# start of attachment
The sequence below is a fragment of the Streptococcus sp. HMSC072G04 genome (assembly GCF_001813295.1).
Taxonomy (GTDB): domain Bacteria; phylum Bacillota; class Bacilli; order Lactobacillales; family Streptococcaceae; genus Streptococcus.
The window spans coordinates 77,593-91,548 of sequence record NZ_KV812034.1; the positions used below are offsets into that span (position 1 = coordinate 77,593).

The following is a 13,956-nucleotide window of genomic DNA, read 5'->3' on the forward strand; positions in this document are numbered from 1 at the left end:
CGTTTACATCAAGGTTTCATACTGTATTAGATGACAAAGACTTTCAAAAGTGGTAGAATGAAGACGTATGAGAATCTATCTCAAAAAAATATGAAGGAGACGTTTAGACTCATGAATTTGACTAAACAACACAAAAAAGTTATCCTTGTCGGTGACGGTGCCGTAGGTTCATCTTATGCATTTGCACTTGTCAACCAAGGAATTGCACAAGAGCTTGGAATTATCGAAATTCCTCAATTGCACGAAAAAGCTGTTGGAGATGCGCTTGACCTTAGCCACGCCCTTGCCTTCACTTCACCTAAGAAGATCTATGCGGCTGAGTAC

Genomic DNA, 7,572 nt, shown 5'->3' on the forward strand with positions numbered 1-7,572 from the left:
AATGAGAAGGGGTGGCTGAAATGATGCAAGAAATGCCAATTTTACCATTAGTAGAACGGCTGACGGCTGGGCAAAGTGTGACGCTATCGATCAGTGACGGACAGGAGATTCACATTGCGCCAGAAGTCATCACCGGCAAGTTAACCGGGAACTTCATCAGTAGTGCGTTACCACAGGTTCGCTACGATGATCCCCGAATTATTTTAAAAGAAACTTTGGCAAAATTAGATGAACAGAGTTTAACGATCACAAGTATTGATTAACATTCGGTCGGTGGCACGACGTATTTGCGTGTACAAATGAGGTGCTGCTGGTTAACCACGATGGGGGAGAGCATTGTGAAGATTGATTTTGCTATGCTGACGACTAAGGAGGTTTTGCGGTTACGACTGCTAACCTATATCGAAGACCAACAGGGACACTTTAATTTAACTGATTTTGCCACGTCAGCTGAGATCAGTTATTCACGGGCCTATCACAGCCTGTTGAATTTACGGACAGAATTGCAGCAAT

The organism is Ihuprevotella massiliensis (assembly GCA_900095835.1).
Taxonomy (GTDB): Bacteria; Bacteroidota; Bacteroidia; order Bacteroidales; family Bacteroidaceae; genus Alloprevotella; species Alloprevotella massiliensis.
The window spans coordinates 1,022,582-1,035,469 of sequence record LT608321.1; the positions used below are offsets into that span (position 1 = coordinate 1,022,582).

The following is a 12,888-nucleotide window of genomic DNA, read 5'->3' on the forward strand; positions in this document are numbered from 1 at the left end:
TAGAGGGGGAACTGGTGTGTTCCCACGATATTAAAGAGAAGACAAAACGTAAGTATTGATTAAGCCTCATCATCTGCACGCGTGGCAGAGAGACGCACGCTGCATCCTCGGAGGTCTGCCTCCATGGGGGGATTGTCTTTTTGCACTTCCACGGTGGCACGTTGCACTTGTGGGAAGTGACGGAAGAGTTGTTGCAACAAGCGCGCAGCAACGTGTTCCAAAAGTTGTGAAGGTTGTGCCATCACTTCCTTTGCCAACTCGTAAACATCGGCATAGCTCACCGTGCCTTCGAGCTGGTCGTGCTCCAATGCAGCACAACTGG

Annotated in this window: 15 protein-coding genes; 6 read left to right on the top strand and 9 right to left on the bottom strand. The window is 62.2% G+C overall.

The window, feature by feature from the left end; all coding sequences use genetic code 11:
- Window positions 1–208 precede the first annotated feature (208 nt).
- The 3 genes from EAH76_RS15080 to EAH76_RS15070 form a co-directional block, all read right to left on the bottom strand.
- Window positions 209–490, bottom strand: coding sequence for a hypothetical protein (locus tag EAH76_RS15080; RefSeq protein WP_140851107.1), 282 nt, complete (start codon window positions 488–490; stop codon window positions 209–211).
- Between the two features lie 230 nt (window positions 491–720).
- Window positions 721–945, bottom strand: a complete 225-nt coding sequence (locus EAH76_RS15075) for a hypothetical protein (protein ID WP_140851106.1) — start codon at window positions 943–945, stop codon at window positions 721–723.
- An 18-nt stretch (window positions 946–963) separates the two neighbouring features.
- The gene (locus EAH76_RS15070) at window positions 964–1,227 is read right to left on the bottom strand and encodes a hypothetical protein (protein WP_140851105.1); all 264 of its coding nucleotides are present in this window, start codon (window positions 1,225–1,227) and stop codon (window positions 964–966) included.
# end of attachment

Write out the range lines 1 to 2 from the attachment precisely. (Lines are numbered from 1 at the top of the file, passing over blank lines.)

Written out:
The sequence below is a fragment of the Streptococcus sp. HMSC072G04 genome (assembly GCF_001813295.1).
Taxonomy (GTDB): domain Bacteria; phylum Bacillota; class Bacilli; order Lactobacillales; family Streptococcaceae; genus Streptococcus.